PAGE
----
Now, let's get FirstView.xib built.  Right click on "Resources", add new file, choose User Interfaces, and choose View XIB.  A part of me really really really wanted to be able to choose "View Controller XIB" but alas, that is not an option.  Give it a name of FirstView.xib.  Change the File's Owner class to FirstViewController.  Set the File's Owner's "view" outlet to the view that was created.  Add a label to the view so we know it is OUR view, and not the default one they made.  Go back to MainWindow.xib, and set the "Selected First View Control" to load from NIB FirstView.  Finally, delete the View tree under "Selected First View Controller".

Build and run, and you should see YOUR first view already loaded.

Also, go back to MainWindow.xib and change the "Second View Controller"'s class to "SecondViewController".  Not sure if that makes a difference, but I think it does.

iPhone -- Interface Builder, Part 1

Interface Builder is currently the bane of my existence.  I just don't quite understand what I'm doing, and I definitely don't understand HOW it is working.  I'll outline the latest project here, and how I sort of got it working.  I mean, I DID get it working, but I'm not sure about some of the decisions I made and how it will bite me down the road.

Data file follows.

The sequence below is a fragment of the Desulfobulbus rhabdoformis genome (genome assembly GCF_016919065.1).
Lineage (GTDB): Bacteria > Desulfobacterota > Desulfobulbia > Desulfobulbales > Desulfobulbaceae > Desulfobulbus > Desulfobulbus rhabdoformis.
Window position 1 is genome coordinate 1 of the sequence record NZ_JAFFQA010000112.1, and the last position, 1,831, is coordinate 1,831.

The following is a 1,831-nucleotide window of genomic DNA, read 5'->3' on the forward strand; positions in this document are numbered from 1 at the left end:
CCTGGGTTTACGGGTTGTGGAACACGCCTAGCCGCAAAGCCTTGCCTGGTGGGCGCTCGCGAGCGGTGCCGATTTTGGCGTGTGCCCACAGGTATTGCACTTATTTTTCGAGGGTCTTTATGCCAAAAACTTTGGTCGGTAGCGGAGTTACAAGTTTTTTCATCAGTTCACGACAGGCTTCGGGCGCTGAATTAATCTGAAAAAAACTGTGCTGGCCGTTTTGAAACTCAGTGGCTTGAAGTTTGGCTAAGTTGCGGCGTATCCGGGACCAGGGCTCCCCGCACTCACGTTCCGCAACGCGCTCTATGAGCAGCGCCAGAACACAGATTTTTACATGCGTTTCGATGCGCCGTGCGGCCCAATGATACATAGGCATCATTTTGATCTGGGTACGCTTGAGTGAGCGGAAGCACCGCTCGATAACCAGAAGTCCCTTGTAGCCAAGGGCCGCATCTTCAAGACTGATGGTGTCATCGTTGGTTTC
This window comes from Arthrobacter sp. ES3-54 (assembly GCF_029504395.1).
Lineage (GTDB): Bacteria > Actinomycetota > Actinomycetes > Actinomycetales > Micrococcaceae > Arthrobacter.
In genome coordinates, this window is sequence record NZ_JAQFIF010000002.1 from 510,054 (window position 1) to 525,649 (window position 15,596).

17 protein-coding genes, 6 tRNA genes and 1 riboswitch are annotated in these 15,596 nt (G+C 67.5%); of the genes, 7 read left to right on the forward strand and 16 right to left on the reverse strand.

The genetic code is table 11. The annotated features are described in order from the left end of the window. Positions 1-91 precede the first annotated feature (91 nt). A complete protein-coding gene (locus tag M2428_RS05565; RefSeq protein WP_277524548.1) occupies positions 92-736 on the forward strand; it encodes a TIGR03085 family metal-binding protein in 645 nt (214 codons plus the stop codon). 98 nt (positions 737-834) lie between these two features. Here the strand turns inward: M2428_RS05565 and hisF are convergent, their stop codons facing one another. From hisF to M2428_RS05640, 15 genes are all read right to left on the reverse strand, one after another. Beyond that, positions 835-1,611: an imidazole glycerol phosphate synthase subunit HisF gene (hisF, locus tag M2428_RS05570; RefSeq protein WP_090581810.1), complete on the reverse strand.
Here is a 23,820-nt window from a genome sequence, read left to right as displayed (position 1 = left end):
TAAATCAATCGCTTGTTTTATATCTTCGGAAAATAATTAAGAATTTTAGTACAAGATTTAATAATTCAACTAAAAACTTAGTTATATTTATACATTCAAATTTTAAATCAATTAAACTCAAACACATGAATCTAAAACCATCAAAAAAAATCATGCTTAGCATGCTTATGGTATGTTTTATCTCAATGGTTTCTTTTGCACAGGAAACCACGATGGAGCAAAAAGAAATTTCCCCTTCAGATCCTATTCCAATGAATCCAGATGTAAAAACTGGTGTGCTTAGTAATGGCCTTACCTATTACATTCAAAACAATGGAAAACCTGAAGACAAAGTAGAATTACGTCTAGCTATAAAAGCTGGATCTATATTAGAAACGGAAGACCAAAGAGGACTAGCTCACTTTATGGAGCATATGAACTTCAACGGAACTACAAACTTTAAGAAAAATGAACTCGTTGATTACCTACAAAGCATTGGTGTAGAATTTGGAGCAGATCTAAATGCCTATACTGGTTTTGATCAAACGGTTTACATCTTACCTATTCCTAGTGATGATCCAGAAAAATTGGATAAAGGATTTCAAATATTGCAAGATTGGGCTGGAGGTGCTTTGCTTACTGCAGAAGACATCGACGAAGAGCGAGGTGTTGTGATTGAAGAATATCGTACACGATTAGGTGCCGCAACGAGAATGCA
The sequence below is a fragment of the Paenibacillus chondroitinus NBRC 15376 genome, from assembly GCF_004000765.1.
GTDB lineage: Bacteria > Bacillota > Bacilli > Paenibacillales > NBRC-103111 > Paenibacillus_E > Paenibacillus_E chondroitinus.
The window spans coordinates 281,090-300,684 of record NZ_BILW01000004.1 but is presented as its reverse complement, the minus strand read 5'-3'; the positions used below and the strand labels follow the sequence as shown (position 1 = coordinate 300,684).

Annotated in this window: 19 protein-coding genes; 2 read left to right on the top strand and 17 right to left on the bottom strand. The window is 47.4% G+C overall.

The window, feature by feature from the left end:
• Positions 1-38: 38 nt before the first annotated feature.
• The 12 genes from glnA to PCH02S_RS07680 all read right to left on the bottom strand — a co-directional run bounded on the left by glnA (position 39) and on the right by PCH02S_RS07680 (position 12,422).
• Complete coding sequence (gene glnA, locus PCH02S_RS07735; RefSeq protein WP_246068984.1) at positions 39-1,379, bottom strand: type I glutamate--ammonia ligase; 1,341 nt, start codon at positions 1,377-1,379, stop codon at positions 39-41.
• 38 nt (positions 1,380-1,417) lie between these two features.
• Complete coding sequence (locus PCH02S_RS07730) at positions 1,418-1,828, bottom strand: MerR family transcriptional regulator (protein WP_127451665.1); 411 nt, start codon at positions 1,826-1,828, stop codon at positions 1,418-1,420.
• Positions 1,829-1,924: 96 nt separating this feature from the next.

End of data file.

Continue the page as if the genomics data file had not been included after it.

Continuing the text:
I started out by creating a Tab Bar Application based project in Xcode.  I ran it, and it compiled.  Check.  The MainWindow.xib file already has the first view loaded into it, but the 2nd is done via magic.  I wanted to figure out what the magic really was.  The "First View" has this text in a label:  "Optionally move this view into a separate nib file and set the nib name in the First View Controller Attributes."  Well, why not try this?  Let's see if I can replicate this as I type, mistakes and all.

First, I looked at the inspector for the MainWindow.xib file.  File Owner is a class of "UIApplication".  It also has an entry called "App Delegate", and it's class is "TBNB001AppDelegate"  This is the name of my application (TBNB001), and when I made the project, Xcode created TBNB001AppDelegate.h and .m for me automatically.  This is what is assigned to the "App Delegate".  

MianWindow.xib has a Window, but that is pretty uninteresting, I think, because I believe that all iPhone apps need to have 1 window, and that's all.  It's a class of UIWindow, so it hasn't been altered or overridden, etc.